Andrew W. Mellon Undergraduate Fellow in the Humanities
2011—2012 Forum on Adaptations
Other Honors: Thouron Award, Dean's Scholar, College Alumni Society Henry Reed Prize, Rittenberg Prize for Outstanding Achievement by an English Major
Alain Badiou and the Adaptation of Set Theory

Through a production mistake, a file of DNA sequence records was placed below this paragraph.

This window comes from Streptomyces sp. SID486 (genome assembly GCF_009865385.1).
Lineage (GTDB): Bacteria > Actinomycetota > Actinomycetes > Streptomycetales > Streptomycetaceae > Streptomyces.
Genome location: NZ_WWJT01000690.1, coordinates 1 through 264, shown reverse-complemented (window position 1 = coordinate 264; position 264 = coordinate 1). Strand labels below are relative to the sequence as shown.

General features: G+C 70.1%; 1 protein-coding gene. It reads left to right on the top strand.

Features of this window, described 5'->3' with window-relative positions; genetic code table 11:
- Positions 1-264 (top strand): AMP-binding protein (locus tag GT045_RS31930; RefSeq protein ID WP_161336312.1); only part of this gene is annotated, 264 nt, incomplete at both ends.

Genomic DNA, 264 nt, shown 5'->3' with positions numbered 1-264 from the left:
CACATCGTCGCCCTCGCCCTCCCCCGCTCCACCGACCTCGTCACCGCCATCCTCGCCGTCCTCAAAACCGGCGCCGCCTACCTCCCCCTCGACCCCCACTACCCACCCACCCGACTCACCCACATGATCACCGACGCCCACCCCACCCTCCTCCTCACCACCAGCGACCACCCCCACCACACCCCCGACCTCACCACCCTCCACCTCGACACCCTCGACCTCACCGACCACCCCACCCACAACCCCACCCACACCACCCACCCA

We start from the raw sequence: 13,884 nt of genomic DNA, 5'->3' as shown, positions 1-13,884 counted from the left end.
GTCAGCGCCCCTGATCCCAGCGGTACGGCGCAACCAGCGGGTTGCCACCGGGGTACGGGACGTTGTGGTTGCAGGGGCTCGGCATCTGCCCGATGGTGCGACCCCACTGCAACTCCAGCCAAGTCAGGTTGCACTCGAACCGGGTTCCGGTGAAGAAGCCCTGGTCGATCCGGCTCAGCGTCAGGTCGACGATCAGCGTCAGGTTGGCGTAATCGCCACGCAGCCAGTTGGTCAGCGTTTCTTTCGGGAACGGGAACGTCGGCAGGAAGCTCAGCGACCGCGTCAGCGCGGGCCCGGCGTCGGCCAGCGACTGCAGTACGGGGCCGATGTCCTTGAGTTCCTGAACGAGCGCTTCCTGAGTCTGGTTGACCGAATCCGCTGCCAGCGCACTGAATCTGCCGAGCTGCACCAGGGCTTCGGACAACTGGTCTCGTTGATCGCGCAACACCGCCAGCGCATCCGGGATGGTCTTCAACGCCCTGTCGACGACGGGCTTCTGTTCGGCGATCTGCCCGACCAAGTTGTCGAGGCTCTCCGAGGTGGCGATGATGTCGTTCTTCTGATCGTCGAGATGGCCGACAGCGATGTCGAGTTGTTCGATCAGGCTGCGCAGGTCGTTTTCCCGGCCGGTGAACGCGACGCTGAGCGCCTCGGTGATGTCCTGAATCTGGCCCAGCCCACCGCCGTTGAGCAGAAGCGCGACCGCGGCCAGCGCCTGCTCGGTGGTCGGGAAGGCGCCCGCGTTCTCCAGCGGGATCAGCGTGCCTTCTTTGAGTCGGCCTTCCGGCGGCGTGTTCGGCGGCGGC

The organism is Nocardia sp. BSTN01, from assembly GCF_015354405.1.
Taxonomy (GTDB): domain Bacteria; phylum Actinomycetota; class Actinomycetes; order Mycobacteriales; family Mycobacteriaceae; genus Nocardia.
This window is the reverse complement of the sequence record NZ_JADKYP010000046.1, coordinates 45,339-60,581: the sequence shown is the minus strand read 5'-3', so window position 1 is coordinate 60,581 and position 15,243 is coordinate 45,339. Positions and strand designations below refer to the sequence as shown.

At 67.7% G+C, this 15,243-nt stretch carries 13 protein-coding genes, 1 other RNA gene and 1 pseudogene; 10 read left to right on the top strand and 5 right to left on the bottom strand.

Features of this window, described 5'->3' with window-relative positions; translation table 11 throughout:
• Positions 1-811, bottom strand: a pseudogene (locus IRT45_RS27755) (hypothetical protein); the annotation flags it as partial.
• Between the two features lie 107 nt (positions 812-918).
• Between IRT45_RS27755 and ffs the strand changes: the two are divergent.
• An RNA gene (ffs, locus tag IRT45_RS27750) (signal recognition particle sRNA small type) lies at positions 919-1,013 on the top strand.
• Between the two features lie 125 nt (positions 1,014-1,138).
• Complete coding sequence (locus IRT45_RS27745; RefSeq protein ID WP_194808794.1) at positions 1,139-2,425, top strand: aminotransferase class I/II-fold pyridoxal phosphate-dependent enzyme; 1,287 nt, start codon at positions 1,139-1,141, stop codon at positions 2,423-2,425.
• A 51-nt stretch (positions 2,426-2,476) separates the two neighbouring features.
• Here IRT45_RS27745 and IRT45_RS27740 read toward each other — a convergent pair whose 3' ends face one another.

French philosopher Alain Badiou finds us at "the closure of an entire epoch of thought," and at this juncture he turns to a surprising adaptation: He takes set theory, an abstract branch of mathematics, as the foundation of a new philosophy. He aligns himself with Plato, Descartes, Leibniz, and Hegel, setting out to build the next great philosophical system, and to found it on mathematician Georg Cantor's pioneering theory of sets. What does it mean to transpose such a specialized, technical body of thought to a wildly ambitious philosophical project? I see in Badiou's adaptation of set theory an opportunity to read all of mathematics differently, in addition to a focal point by which to read Badiou himself more acutely.